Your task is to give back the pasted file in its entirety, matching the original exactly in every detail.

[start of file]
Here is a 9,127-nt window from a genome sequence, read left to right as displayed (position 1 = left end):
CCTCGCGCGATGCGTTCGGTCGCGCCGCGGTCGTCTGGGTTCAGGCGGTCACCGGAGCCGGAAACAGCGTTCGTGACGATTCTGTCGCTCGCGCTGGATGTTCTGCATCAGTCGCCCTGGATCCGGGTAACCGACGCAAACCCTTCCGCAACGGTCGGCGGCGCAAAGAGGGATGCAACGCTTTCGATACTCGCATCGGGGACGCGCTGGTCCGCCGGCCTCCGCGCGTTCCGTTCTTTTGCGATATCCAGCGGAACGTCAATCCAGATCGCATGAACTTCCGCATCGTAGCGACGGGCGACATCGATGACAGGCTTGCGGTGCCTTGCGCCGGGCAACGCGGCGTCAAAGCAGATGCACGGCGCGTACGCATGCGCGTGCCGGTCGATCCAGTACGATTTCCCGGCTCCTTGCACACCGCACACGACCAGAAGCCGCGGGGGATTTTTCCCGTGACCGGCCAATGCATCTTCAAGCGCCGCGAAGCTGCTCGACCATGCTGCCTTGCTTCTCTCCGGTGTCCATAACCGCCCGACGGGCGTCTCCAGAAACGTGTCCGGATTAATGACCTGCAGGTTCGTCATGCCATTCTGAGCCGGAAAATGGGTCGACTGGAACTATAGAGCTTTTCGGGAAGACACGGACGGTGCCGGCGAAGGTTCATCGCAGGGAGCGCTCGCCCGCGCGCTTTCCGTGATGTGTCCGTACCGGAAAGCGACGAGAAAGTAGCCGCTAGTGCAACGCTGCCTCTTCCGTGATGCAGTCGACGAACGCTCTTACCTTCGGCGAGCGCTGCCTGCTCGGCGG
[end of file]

Here is a 9,127-nt window from a genome sequence, read left to right as displayed (position 1 = left end):
CCTCGCGCGATGCGTTCGGTCGCGCCGCGGTCGTCTGGGTTCAGGCGGTCACCGGAGCCGGAAACAGCGTTCGTGACGATTCTGTCGCTCGCGCTGGATGTTCTGCATCAGTCGCCCTGGATCCGGGTAACCGACGCAAACCCTTCCGCAACGGTCGGCGGCGCAAAGAGGGATGCAACGCTTTCGATACTCGCATCGGGGACGCGCTGGTCCGCCGGCCTCCGCGCGTTCCGTTCTTTTGCGATATCCAGCGGAACGTCAATCCAGATCGCATGAACTTCCGCATCGTAGCGACGGGCGACATCGATGACAGGCTTGCGGTGCCTTGCGCCGGGCAACGCGGCGTCAAAGCAGATGCACGGCGCGTACGCATGCGCGTGCCGGTCGATCCAGTACGATTTCCCGGCTCCTTGCACACCGCACACGACCAGAAGCCGCGGGGGATTTTTCCCGTGACCGGCCAATGCATCTTCAAGCGCCGCGAAGCTGCTCGACCATGCTGCCTTGCTTCTCTCCGGTGTCCATAACCGCCCGACGGGCGTCTCCAGAAACGTGTCCGGATTAATGACCTGCAGGTTCGTCATGCCATTCTGAGCCGGAAAATGGGTCGACTGGAACTATAGAGCTTTTCGGGAAGACACGGACGGTGCCGGCGAAGGTTCATCGCAGGGAGCGCTCGCCCGCGCGCTTTCCGTGATGTGTCCGTACCGGAAAGCGACGAGAAAGTAGCCGCTAGTGCAACGCTGCCTCTTCCGTGATGCAGTCGACGAACGCTCTTACCTTCGGCGAGCGCTGCCTGCTCGGCGG